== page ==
The Benjamin N. Cardozo School of Law is a leader in legal education, located in Manhattan's Greenwich Village. The law school is renowned for its program in intellectual property, which includes the FAME Center for Fashion, Arts, Media and Entertainment Law. Cardozo Law has a long tradition of public advocacy and is the birthplace of the Innocence Project and the home of our Center for Rights and Justice. Cardozo offers a world-class faculty and encourages creative thinking and innovation in the legal profession. Cardozo provides students with a strong foundation in legal theory combined with practical hands-on experience in a variety of areas including criminal law, civil rights law, and business law. The school prides itself on creating a vibrant and warm community for faculty, staff and students.
A division of Yeshiva University, Cardozo Law School offers an excellent compensation package, and a broad range of employee benefit plans. The law school is a secular institution within a religious university and welcomes people of all religions, ethnic backgrounds, races and sexual identities.
Cardozo Law Institute in Holocaust and Human Rights
The Cardozo Law Institute in Holocaust and Human Rights (CLIHHR) is a leading global center for the study, teaching, and promotion of human rights. Specifically, CLIHHR strengthens laws, norms, and institutions to prevent mass atrocities, protect human rights, and rebuild communities globally.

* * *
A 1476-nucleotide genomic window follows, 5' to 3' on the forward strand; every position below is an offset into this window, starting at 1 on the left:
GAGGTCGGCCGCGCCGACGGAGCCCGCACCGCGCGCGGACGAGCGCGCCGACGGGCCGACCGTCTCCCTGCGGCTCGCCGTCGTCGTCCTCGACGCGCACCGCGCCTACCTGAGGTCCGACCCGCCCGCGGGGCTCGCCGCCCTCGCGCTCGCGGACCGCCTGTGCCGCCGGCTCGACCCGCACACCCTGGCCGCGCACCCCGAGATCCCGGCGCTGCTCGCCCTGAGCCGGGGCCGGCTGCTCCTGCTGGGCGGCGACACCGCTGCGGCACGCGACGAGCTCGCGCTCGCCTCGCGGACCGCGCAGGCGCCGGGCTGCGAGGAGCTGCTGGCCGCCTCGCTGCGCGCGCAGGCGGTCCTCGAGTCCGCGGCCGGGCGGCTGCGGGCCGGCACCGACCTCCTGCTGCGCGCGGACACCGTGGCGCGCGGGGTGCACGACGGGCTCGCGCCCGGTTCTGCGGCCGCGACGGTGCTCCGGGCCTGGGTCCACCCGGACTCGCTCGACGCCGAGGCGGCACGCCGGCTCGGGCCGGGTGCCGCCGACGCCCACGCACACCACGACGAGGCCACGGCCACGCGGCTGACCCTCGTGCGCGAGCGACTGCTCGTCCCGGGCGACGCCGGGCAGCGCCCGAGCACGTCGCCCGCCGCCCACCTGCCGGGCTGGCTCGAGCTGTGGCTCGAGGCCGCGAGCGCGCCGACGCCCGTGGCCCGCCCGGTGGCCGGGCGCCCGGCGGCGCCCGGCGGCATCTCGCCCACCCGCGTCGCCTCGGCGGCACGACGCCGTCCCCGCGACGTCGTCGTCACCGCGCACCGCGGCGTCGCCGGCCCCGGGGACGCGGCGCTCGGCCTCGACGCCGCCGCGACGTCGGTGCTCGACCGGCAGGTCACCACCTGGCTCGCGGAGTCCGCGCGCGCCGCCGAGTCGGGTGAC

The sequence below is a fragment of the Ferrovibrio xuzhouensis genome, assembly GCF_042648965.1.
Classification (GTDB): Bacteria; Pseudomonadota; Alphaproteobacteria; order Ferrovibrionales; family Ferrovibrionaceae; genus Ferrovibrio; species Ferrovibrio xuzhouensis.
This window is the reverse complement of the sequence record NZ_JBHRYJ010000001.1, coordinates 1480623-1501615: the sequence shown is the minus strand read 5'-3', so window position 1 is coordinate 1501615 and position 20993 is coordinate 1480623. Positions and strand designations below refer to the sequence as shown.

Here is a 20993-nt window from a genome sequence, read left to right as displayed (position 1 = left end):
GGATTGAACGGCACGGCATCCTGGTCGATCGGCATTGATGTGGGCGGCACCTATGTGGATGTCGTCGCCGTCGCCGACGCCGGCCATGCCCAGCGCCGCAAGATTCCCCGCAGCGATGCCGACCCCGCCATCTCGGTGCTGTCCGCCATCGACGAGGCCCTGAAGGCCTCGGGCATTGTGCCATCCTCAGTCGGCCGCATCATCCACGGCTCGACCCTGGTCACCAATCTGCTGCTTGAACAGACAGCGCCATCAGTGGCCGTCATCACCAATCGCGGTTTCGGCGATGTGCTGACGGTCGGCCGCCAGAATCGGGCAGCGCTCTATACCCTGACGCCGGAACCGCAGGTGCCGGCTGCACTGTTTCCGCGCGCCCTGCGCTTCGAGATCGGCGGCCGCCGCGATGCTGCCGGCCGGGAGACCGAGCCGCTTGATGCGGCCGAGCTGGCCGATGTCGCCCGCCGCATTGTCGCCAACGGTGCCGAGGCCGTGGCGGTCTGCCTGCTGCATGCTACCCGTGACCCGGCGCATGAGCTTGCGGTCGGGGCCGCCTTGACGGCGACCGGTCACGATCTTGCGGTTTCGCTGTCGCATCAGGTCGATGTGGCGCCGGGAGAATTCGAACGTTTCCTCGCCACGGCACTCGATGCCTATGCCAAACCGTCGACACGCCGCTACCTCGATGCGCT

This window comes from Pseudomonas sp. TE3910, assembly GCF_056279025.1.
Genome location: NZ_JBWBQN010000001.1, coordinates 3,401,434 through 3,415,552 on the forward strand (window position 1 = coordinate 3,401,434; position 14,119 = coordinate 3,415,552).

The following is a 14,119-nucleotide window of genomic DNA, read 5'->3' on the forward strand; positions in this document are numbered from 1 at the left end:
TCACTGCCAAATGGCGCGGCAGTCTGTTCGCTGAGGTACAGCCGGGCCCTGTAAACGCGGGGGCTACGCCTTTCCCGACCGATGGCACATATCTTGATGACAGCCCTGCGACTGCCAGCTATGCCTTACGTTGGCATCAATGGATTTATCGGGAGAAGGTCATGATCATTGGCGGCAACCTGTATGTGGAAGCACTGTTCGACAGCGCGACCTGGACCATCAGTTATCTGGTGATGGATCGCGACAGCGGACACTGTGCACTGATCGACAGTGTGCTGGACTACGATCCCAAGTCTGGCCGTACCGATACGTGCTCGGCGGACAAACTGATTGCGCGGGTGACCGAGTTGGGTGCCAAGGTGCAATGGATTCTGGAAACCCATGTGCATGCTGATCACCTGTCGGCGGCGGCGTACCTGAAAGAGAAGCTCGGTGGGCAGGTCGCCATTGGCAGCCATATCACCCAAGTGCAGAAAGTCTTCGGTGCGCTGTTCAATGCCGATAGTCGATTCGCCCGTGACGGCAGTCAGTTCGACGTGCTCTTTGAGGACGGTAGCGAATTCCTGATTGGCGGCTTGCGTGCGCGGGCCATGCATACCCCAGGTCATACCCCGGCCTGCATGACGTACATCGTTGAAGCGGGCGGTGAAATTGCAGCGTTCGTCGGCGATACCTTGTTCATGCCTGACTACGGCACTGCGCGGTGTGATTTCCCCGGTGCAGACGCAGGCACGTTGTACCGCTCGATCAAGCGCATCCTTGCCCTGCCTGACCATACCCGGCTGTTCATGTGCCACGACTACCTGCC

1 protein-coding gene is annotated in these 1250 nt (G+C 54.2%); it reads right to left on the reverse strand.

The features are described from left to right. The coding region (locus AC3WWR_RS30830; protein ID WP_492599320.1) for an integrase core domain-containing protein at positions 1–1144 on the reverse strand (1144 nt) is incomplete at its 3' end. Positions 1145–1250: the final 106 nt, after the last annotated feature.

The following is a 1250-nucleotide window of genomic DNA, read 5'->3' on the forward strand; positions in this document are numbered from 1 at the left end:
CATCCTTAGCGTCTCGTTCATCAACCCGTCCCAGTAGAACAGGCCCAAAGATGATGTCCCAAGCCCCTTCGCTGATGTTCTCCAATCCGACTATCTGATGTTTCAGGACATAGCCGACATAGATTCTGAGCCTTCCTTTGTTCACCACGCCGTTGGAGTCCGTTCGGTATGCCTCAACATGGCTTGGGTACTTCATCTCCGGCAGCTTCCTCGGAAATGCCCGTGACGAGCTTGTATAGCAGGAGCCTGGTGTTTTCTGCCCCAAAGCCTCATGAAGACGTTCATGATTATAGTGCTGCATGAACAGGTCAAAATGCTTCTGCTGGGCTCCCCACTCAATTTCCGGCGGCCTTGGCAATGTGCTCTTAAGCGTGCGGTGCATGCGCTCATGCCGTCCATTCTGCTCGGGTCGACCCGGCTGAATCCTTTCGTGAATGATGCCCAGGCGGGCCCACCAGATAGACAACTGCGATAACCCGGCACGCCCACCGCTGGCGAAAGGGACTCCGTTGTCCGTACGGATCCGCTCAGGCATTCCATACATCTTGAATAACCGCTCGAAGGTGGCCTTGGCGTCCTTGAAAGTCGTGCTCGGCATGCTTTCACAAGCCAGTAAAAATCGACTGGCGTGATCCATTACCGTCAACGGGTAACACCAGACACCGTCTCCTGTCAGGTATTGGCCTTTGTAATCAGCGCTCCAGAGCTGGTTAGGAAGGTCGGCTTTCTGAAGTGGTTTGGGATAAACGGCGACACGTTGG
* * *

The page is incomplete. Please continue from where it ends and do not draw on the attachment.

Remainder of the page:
Atrocity Prevention Legal Training Project
CLIHHR has received a grant to initiate the Atrocity Prevention Legal Training (APLT) Project. The Project aims to develop teaching modules for broader dissemination within the law school community of the principles, purposes, and implementation of atrocity prevention. In the first phase of the Project, we assessed best practices for mainstreaming atrocity prevention into legal education and found a need to create a two-year project. The goal of this next phase of the Project is to disseminate teaching modules, with lesson plans, and to provide training to law professors for integrating legal and policy aspects of atrocity prevention into law school teaching across various subjects.
The Project Director of the Atrocity Prevention Legal Training (APLT) Project will create, test and disseminate the modules and conduct training courses for interested law professors. The goal is to develop user-friendly materials that will advance training in law schools on the legal and policy aspects of atrocity prevention and its relevance to a variety of legal fields and to the contemporary political context. The Director will develop, implement, test, and disseminate APLT Project learning modules toward mainstreaming atrocity prevention education in law schools.
The ideal candidate will be available full time in New York in the late Spring or early Summer 2017. This is a two year position.
- Sifting through, reading, and analyzing source materials.
- Interacting with professors and other educators in non-legal fields and retrieving relevant materials and information.